On September 28, 2018, the Illinois Appellate Court’s First District issued an opinion reinstating a previously dismissed class action under the Illinois Biometric Information Privacy Act, 740 ILCS § 14/1 et seq. (BIPA). The ruling suggests a lower threshold for maintaining a cause of action under this statute.
The plaintiff, Klaudia Sekura, alleged that an L.A. Tan franchise violated BIPA when it required her to scan her fingerprints to enroll in the company’s national membership database. Sekura filed a proposed class action in Cook County alleging the salon violated BIPA by failing to advise her of its biometric information retention policies and by disclosing her fingerprints to a third-party vendor. The Circuit Court dismissed Sekura’s suit for failing to allege any harm or injury that would qualify her as an “aggrieved person” under the statute. Only the second appellate court decision to address BIPA’s scope, the Sekura Court reversed the lower court’s dismissal, holding that, although the plaintiff had not alleged any additional injury, her allegations of statutory violations, disclosure and mental anguish were sufficient to maintain a cause of action under BIPA.
The Illinois legislature passed BIPA in 2008 in response to concerns about growing use of biometric identifiers and information in financial transaction and screening procedures. 740 ILCS § 14/5(a). BIPA limits the right to sue to “person[s] aggrieved” by a violation of the statute. In the past year, there has been a flurry of proposed class actions brought in Illinois state and federal courts under BIPA, and courts have grappled with determining when an individual is “aggrieved” under BIPA. The First District in Sekura held that a violation of BIPA’s requirements may be sufficient to invoke the statute’s private right of action.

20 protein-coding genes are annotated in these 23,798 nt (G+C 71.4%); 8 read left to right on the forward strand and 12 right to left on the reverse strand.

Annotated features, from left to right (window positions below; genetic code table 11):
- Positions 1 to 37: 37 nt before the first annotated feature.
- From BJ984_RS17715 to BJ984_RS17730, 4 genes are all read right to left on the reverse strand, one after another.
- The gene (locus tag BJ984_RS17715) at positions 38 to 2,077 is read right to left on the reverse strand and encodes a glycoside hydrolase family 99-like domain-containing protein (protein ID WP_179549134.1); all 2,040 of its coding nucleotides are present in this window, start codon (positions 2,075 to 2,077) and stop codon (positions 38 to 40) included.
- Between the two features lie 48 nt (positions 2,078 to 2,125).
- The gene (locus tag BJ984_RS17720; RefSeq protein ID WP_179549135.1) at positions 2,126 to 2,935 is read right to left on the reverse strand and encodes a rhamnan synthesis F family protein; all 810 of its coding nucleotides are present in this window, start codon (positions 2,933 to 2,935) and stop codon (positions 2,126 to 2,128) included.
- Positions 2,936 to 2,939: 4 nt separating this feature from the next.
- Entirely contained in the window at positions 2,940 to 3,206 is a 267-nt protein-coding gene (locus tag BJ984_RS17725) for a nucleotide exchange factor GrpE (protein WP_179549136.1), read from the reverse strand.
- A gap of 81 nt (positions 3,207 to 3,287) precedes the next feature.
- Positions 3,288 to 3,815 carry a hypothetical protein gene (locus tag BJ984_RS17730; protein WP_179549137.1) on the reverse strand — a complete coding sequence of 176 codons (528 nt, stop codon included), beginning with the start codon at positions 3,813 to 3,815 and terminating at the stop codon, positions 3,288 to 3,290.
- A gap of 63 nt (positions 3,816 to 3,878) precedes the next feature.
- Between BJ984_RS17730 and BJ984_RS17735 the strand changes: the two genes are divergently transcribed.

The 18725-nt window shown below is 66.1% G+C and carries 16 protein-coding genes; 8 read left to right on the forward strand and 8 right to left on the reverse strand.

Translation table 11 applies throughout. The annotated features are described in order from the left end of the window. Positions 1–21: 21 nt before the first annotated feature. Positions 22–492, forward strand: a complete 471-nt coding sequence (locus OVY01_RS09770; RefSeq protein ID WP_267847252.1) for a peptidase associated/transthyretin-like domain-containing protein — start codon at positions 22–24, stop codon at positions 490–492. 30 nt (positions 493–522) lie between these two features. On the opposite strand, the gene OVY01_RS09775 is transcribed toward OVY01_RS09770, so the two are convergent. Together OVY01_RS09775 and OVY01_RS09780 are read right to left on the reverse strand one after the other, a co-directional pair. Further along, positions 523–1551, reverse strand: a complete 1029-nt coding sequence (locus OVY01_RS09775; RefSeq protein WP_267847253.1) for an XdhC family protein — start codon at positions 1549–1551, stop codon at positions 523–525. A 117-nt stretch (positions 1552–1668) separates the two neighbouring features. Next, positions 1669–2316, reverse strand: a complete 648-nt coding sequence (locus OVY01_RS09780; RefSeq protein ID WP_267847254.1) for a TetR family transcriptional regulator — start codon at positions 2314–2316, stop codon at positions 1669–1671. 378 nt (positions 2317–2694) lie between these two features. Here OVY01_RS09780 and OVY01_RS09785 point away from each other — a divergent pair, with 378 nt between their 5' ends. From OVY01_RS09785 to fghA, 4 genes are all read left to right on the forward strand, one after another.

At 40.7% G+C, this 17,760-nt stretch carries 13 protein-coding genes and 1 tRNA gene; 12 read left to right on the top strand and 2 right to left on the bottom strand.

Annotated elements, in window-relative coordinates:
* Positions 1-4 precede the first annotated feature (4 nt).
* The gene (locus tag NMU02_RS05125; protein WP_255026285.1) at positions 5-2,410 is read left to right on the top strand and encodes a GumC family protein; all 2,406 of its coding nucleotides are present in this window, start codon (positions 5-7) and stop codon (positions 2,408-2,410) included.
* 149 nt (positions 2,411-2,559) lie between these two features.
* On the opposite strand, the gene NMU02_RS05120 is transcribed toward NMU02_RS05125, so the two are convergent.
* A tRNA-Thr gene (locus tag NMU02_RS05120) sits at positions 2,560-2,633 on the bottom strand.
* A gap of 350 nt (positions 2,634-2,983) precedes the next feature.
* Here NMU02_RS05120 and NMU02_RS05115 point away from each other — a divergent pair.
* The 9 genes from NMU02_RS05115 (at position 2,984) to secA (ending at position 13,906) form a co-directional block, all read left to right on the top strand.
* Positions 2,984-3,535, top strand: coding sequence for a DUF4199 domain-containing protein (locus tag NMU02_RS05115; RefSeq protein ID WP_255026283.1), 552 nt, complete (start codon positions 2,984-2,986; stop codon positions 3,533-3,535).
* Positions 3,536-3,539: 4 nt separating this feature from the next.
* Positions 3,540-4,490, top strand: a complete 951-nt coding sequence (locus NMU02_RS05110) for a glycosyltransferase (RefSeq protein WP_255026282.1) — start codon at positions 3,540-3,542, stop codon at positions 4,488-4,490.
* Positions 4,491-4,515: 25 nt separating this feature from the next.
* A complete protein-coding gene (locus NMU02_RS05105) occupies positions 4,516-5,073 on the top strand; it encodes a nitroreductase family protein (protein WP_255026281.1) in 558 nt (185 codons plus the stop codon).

Until the Illinois Supreme Court weighs in, companies who use “biometric information” for their customers and employees should continue to be mindful of BIPA and its requirements.
The Sekura decision conflicts with the Second District’s decision in Rosenbach v. Six Flags Entertainment Corporation, 2017 IL App (2d) 170317, which had dismissed a proposed class brought against an amusement park operator for allegedly using patrons’ fingerprints without providing disclosures. The Rosenbach court had held that to constitute an “aggrieved person” under BIPA, a plaintiff had to allege harm beyond mere technical violations of the statute. Rosenbach is currently on appeal to the Illinois Supreme Court.
Until the Illinois Supreme Court weighs in, companies who use “biometric information” for their customers and employees should continue to be mindful of BIPA and its requirements, especially considering this recent decision.